Social networking teens

Recently I got a peek into the world of teenage communication via social networking services and sites. Because of the hard economic times, I thought I should start using the MXit service ( to check out the super-low costs of text messaging.

While investigating how the service worked on my cellphone, I thought I would stop by a soccer-related chat room to see what was being discussed. I isolated one conversation thread in what initially looked like total chaos, but was in reality a number of different conversations running concurrently. I did not contribute. I was immersed in trying to work out what was being said and by who.

On reflection and further monitoring, this thread proved not to be a case of happy families, but rather a group of friends
“lording” it up as a royal threesome. Comments posted by the chat room’s other users revealed King General, IR and Queen General to be minor celebrities within the chat room environment. And soccer? Not a word for the duration of my time there.

Later I posted a comment about who was going to be the favourites to win the World Cup next year, but my perfect spelling and sound grammar marked me out as an alien, an imposter … a weirdo? My question was ignored.

MXit is a global phenomenon with a presence in Malaysia, India, Indonesia, the United Kingdom, The United States, Nigeria, Brazil, France, Germany, Italy, Portugal and Spain. Its popularity as a messaging service among teenagers is because it offers a cheap deal. It bypasses SMS technology by using GPRS internet to forward chat messages. Consequently, a MXit message costs 1c compared with 75c for a normal SMS. It’s not a small concern either.

According to ITWeb, MXit has a registered user base of more than 11-million and sends more than 250-million messages a day.

MXit has, however, not escaped controversy in the past. In 2006 MXit was blamed in the media for enabling access to pornography and allowing paedophiles to contact minor users. This seemed to be confirmed when the news-actuality programme, Carte Blanche, broadcast a segment in which a young girl told how an alleged paedophile contacted her via MXit.

The reality is that any internet-enabled phone can access undesirable sites, including pornography sites. This is compounded because, unlike a computer, there are no filter programmes available to screen internet content on cellphones.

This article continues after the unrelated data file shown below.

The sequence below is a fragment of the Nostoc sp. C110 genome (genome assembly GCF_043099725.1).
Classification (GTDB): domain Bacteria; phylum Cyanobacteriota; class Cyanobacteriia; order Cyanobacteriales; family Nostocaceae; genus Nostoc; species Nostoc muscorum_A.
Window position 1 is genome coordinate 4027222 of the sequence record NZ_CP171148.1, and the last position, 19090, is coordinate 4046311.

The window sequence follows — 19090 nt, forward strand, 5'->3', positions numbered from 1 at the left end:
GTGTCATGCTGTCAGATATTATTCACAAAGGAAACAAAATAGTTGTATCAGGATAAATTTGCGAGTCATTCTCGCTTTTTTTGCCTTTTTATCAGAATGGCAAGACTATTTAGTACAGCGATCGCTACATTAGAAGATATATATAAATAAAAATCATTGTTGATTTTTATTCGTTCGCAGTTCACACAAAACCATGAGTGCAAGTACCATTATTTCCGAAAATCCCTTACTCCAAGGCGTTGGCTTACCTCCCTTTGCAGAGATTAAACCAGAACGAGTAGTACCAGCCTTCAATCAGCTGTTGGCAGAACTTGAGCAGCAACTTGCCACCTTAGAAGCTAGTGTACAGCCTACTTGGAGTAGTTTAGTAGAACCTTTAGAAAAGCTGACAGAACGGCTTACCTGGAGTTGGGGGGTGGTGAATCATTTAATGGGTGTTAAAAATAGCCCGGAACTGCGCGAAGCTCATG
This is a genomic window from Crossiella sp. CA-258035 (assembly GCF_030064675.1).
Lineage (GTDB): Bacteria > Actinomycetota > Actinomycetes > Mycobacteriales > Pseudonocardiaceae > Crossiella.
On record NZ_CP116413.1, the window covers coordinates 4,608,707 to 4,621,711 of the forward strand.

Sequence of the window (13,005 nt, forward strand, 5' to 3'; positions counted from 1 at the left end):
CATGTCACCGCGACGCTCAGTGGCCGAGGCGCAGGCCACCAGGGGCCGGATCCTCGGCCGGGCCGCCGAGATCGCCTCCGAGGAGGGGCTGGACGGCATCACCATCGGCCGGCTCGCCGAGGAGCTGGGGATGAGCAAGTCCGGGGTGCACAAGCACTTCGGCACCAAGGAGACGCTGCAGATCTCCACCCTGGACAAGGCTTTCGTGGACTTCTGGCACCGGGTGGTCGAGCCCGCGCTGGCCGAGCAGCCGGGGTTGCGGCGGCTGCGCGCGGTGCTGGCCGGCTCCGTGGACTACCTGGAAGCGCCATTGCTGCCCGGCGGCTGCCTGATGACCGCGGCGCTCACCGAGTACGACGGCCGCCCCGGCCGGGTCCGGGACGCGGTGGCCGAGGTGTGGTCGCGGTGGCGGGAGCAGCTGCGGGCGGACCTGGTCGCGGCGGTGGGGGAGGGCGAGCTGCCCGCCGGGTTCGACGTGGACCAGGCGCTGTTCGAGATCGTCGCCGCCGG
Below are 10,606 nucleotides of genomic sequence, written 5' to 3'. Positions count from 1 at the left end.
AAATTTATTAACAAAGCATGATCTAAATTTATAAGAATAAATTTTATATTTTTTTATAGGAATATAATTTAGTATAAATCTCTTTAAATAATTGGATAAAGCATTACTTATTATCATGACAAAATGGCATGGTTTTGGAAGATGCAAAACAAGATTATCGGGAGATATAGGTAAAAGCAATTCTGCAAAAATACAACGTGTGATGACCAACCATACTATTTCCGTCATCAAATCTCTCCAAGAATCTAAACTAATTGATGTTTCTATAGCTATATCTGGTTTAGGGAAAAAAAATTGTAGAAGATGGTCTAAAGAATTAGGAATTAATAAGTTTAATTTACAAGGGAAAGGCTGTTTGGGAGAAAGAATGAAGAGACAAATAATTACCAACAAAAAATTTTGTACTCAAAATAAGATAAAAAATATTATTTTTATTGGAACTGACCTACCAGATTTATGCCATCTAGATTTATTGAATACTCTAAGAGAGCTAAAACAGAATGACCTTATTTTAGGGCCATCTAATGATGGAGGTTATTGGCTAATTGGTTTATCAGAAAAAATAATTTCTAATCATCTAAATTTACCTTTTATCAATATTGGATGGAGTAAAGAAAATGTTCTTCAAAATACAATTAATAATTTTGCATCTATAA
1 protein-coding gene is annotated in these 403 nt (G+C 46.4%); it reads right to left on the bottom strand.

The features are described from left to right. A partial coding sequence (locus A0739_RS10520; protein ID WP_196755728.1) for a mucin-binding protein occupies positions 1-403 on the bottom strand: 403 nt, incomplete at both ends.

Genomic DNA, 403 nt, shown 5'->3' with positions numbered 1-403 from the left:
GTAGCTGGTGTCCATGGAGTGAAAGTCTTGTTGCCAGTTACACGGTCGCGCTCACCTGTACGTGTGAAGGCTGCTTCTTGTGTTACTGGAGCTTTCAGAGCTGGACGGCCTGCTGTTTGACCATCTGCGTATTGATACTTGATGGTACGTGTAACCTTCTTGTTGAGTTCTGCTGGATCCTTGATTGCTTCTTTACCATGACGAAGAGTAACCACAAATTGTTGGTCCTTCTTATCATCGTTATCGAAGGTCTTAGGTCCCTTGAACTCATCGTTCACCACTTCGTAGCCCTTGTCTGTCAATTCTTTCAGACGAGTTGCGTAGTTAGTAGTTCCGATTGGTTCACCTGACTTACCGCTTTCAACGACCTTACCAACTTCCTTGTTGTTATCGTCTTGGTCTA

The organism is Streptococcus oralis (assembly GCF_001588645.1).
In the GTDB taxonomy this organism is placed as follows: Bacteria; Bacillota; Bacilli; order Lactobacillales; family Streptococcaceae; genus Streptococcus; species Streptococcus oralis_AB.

Parents and teachers who are concerned that their charges might go astray should consider getting the service provider to block data services to a particular number.

The paedophile charges are possibly more concerning and MXit has created rules to protect both the users of its system and itself.

As a user you are encouraged to obey the rules and are exposed to various safety tips.

For example MXit advises users not to reveal their cell number, never to give their real name, not to tell anyone where they live or where they go to school, not to reveal personal details of their friends and to keep online relationships online and not to meet anyone offline.

MXit also has built in some safety features:

  • All teenagers’ chat rooms have profanity filters. Swear words are replaced by ##### symbols.
  • A network of MXit and community moderators monitors the rooms on an ad hoc basis.
  • No user profiles are shared.
  • Users are anonymous while in the chat room and, as long as they don’t reveal personal information, they remain safe.
  • Users can report abusive behaviour. By typing .rat the previous 30 lines of the conversation are sent to a MXit moderator to review and act upon, if necessary.

My short visit into the soccerzone chat room revealed no obvious threat. It’s true there were some suggestive comments made by the learners, but the conversation was mostly innocent. My real concern was that I was the outsider and easily excluded, but perhaps more pertinent was that the conversations took place during class time. Keep an eye out for cellphones and dexterous thumbs during your lesson.

Andrew Moore is a former teacher. He has a MEd in computer-assisted education. He works for Neil Butcher and Associates, an education technology consulting company

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